• John says:

      Yup…you can put your pots on top and use it as a stove. I don’t know if that’s an advertised 2nd use though since stove is in the name :)

  2. kk+ says:

    fucking incredible. i totally want one.

    john, i’d love to see what else you’d put in your BUGOUT bag. we should do a lil series or something.

    also, are you having having a garage sale or a POTLATCH anytime soon?

    PS. both you mofos should plan a trip to hang out with me on Galiano this summer. put your stove to good use…. :)

    • Duane Storey says:

      I’m game for that. I need some nature in my life again soon! You guys pick a day/weekend and I’ll try and make it! I’ve never even been to Galiano.

    • John says:

      Bugout bag series sounds awesome! As does trying out the stove on Galiano this summer. We’ll have to compare iCals.

  3. That is all sorts of awesome. Thanks for the review, John!

  4. raincoaster says:

    My god, why did I not know about this sooner?

    Bugout bag series…that’s article worthy. If you do it, ping me and I’ll profile you!

  5. Bill says:

    I bought a BioLite camp stove because I liked the idea of being able to cook, heat water and charge gear, with an unlimited amount of fuel at hand. I have had Mr. Murphy strike too many times on past campouts, hunts and hikes –fuel runs out, leaks, or something else unforeseen happens, like your phone’s battery dies right before you need to use it, or the GPS dies right before the unannounced blizzard strikes. So the concept of both unlimited fuel and charging gear made sense.

    Does the Bio Lite have disadvantages? Sure. It’s a bit of weight. I live in Colorado, and we were under burn bans for most of the summer. So I didn’t use it until this weekend. I do carry a MSR Superfly stove for cases when you can’t use an open flame. A BioLite is certainly not the be-all-end-all camp stove.

    But I can say that it did function as advertised. I was able to boil enough water for two Mountain House food pouches in 2.5 minutes for our dinner. The MSR took 6 minutes to boil the same amount of water for breakfast. Granted, it took about a minute or two to get the BioLite stove to burning at high speed, so from fire start to boiling times are roughly comparable.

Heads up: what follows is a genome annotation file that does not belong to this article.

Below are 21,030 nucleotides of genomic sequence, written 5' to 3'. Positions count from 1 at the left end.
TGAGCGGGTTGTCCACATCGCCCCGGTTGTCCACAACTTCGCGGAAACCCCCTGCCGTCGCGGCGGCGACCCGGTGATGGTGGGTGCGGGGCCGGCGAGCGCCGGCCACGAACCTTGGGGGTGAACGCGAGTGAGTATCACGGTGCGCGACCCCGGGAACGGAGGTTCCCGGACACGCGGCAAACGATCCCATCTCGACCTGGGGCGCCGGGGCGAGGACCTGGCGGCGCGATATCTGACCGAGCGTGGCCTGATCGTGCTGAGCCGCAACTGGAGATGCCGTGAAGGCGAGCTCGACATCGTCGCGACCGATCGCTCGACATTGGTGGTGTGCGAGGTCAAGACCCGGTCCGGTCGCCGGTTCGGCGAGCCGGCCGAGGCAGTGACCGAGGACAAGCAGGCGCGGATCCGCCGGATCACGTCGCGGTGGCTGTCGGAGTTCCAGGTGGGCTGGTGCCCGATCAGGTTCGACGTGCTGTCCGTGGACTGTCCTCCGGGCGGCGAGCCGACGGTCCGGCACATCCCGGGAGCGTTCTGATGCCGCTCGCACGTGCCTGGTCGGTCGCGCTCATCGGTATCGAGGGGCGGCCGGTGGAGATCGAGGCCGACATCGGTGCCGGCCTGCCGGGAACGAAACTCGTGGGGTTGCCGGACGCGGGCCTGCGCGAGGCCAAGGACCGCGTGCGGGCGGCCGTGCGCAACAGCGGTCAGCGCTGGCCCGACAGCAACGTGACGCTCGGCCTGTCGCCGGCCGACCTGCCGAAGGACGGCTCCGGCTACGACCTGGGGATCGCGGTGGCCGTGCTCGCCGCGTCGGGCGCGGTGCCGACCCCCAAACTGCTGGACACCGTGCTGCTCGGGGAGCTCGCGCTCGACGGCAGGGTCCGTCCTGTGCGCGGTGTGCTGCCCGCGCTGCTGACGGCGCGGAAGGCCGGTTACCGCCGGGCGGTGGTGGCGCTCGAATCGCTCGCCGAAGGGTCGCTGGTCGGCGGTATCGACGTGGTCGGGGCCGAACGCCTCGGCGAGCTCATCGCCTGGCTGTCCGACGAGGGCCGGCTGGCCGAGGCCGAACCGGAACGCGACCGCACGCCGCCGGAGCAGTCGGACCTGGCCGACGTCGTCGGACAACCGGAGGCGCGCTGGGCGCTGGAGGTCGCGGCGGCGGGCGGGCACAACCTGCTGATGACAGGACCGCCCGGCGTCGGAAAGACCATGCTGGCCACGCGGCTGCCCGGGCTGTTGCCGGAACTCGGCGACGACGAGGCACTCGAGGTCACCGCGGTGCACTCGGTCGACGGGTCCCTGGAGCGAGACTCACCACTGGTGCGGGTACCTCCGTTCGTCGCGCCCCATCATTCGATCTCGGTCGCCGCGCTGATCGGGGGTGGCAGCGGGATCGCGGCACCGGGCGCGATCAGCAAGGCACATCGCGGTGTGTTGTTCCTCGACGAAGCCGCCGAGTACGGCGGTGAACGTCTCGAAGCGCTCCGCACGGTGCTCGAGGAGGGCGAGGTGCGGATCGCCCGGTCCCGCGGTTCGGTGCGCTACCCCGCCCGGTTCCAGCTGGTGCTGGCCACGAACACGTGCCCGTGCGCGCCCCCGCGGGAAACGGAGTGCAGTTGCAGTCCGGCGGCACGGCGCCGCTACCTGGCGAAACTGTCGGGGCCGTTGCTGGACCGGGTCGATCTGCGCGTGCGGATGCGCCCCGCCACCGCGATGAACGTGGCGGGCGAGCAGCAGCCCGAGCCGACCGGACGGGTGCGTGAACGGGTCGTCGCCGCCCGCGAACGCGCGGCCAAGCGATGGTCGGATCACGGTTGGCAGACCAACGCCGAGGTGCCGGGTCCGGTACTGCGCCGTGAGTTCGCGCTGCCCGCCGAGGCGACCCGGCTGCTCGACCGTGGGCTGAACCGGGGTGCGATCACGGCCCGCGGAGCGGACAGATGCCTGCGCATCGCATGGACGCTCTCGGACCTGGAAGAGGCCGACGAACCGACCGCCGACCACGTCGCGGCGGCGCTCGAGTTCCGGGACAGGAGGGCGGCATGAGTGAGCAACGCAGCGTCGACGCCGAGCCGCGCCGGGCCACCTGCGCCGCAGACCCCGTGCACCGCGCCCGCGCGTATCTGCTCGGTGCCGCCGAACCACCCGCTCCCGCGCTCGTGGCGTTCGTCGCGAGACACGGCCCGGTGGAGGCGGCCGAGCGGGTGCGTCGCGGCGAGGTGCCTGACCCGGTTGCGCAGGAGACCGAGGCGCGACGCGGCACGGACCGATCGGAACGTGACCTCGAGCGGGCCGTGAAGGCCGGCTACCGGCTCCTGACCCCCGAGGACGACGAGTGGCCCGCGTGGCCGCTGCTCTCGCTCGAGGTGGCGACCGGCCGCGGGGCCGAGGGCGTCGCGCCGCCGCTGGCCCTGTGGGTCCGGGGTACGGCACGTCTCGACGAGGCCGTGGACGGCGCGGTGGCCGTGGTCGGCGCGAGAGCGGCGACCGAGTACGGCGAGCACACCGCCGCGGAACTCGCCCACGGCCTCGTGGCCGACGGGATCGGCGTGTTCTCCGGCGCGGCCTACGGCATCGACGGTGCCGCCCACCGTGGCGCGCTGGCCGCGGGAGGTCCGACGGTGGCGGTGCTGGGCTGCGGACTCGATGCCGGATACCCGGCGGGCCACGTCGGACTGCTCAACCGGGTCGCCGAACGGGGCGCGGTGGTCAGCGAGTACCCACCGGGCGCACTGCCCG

Yes, the MSR kicks on instantly –I do like the piezo ignition. That’s one reason why I keep it in my survival pack –instant heat and firestarting capabilities (assuming I remembered a fresh canister of fuel.) The MSR can be shut off instantly –a requirement around here during fire ban. Another reason why it stays in my survival bag. But fuel can run out. If you didn’t pack in an extra canister or two… you are SOL and eating cold food, or making a cook fire.

    The BioLite caught fire very quickly and used a very limited amount of fuel. Honestly, it was about one small stick’s worth of fuel to boil the water –maybe the equivalent of 5-10 pencil’s worth of wood. Less kindling than a campfire would need –just to get started. The BioLite also put out a lot of heat. Enough that you could warm yourself by it quite nicely if you were getting hypothermia after an unexpected dip in an ice cold creek. It put out a lot more heat than the MSR did.

    And yes, it did charge things as well, and that’s something the MSR just can’t do. I have a small Kodak Playsport video camera (the size of a cel phone), and it charged while the fire was going. So, it did function as advertised. No gimmicks. It can charge your GPS, cel phone, LED headlamp or flashlights, or most anything with a USB connection. And it can cook food and boil water. Pretty spiffy –it did everything they said it could do. This is really handy if you have electronic gear that has internal batteries.

    If your needs are different, and every ounce matters, then this is probably not the stove for you. But it worked perfectly for me, and I’m looking forward to using it next weekend, and it is definitely going with me on my late October elk and deer hunt. It would be great for BoB.

    …And yes, I do like the idea of the developing nation cook stove that they are working on. I salute their desire to make these work for them, and I feel good in supporting a company that is trying to do something positive. I’d also love to have one of those larger Home stoves for power outages or larger family campouts. It’s a great concept. If more folks buy these and keep the company afloat, then maybe they can make a real difference. There are certainly worse things we could do with our money.